Both sides of the media are reporting that the movement known as Occupy Wall Street is a serendipitous event, something that just sprung up naturally from a garden of discontent. But did it?
On September 17, 2011 a few students sat on the sidewalk in lower Manhattan and called their little protest group Days of Rage (DoR). Supposedly this was the genesis of the larger movement now known as Occupy Wall Street (OWS). If OWS was a spontaneous outgrowth from DoR how do you account for the fact that occupywallst.org was registered as a website domain on July 14, 2011, a full two months prior to the first day of the Wall St Days of Rage sit in ?
OWS appears to be a well planned fully orchestrated program in response to the Tea Party. Make no mistake, OWS is a national operation. Just days into the launch at the Brooklyn Bridge nearly 900 local community organizations from Florida to the State of Washington are up and running with event dates and websites.
A long list of supporters was posted on the website at www.occupywallst.org on Oct 4th but the page appears to have been taken down. The SEIU and a NY Local of the American Federation of Teachers were among a list of ten to 15 unions. MoveOn.org was one of the well known names on the longer list of advocacy groups behind the movement.
OWS is developing as a mirror image of the Tea Party, well dressed non-violent, heavily middle class and united behind a cause. The Tea Party argues for less intrusive government and for getting federal spending under control. The Tea Party is a force moving the country to the right. OWS demonstrates against the rich, against the banks and against the financial foundations of capitalism. OWS is a force that would move the country to the left. At this nascent stage they appear to have a great deal of popular support, particularly from the middle class.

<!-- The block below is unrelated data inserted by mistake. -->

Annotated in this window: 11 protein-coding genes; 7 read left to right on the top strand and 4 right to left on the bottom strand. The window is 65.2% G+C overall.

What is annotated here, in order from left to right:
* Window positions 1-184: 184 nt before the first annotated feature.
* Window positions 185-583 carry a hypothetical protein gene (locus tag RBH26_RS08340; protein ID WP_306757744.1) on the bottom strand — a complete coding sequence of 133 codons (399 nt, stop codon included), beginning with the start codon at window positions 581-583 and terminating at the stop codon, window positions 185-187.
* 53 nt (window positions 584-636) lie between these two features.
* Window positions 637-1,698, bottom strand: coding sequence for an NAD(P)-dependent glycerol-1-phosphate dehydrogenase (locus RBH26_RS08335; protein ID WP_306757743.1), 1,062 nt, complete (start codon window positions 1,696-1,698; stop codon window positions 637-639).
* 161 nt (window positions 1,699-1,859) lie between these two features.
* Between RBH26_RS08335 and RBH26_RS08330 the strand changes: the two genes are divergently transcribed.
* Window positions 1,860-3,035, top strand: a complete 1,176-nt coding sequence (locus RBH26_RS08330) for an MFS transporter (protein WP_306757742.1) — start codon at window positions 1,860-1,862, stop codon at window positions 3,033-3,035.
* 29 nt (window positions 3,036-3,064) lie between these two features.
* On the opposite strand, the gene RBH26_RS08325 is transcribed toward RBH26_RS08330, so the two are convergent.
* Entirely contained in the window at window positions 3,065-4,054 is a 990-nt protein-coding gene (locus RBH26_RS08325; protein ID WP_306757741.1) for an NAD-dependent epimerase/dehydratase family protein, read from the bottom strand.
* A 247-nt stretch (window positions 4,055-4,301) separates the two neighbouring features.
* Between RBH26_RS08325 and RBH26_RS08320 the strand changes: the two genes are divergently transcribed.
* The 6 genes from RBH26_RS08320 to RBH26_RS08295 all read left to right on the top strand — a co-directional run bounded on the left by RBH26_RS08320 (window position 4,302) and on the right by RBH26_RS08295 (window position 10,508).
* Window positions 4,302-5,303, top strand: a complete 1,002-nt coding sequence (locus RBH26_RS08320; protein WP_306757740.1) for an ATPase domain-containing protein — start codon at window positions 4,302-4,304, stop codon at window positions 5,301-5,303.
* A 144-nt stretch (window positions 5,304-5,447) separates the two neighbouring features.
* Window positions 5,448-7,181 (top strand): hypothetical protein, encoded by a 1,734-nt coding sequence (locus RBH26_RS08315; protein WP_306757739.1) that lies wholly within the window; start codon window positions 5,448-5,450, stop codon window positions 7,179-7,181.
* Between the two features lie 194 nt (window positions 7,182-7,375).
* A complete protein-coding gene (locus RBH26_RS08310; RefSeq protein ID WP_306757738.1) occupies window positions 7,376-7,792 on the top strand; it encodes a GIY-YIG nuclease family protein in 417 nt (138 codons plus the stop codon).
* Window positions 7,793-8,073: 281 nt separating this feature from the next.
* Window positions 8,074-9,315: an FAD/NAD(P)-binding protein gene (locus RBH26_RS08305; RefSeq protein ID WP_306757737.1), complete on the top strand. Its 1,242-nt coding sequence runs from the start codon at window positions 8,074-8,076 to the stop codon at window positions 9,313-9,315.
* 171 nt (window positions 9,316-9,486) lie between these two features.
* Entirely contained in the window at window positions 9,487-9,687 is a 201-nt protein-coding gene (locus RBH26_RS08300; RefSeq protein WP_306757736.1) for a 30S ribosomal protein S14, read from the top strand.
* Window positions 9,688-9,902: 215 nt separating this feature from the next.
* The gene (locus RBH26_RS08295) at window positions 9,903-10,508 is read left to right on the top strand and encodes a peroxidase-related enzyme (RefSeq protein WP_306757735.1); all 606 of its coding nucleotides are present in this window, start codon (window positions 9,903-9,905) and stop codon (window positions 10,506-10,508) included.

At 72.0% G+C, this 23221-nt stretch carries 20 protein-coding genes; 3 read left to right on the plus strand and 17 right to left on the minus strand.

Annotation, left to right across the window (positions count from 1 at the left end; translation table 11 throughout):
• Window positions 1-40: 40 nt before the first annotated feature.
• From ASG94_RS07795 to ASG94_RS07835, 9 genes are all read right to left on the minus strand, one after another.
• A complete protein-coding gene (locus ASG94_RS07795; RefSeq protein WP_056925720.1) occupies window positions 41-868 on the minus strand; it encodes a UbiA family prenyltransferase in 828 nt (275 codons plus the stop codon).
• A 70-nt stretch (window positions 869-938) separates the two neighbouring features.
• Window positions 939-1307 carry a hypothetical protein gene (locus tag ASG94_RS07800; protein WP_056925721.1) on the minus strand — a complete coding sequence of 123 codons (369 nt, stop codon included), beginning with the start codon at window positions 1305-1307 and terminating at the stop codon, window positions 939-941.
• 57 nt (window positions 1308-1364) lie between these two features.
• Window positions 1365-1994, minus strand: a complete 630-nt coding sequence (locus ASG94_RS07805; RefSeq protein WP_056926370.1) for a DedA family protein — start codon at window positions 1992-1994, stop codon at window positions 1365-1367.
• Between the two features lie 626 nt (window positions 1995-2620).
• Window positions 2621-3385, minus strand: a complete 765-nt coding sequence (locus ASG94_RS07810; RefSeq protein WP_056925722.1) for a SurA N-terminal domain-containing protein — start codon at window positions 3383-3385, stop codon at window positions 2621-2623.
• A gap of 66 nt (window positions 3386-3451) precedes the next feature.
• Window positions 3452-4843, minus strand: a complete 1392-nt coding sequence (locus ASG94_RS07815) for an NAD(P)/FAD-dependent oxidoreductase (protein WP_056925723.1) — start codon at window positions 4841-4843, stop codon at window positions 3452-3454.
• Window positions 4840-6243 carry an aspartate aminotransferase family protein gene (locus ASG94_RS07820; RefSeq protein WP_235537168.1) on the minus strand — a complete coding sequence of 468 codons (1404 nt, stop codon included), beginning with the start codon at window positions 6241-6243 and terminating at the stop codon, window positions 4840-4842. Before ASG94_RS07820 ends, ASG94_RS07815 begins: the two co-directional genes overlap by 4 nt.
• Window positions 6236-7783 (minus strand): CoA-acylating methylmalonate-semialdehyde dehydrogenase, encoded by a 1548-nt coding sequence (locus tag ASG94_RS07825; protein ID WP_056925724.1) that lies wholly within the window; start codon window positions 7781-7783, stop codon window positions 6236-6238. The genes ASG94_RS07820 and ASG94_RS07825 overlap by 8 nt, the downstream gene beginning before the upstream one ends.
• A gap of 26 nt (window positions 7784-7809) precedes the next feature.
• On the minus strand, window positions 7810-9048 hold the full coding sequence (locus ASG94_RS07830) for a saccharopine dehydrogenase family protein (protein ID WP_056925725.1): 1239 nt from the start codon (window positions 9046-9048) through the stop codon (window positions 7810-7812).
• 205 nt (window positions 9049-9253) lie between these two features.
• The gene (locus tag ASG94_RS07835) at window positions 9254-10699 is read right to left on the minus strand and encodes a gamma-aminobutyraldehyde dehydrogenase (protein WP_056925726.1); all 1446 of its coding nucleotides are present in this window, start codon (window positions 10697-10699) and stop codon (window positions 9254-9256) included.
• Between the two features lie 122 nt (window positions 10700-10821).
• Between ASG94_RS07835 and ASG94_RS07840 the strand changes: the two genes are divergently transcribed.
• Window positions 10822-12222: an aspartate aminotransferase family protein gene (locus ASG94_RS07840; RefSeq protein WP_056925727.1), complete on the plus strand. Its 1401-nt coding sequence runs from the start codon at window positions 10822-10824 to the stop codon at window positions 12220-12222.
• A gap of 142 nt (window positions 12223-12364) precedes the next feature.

Socialist leaders have long known that a large and satisfied middle class is the greatest obstacle to gaining control in a democratic nation as prosperous as the U.S. As long as the middle class is content with their status they will reject the appropriation and redistribution of their assets that socialism requires, supposedly for the common good. One answer is force, i.e. violent revolution. The other, and far better answer, is to foment unrest, build anger to the point where there is widespread dissatisfaction within the middle class. And then present free markets as the cause and socialism as the cure. The voters will do the rest.
Anger requires a target. The rich, the banks and Wall Street suit the bill perfectly. The rich are a defenseless minority that engender very little sympathy. All that’s needed is a strong community organizer to set them up as the target, someone with some clout, someone with a bully pulpit. Enter stage left – Barack Obama.
Saul Alinsky taught that socialism’s path to power is like a three act play.
Act I is join the crowd, gain respect, gain acceptance and legitimacy.
Barack Obama has done that.
Act II is the development of anger and the spreading of discontent to enroll as many supporters as possible for Act III.
By intent or not, Barack Obama is doing that.
Act III is the final wresting of control of the government from the establishment.
Barack Obama won’t be doing that, but it’s not for lack of trying.
There is no way to know the President’s real goal, but if it is the establishment of a socialist state he’s doing everything just right; and that includes Occupy Wall Street.
Thanks, Bob, for this great article and information.
I think most of us expected a “counter movement” by the Far Left once the Tea Party gained traction.
It is here.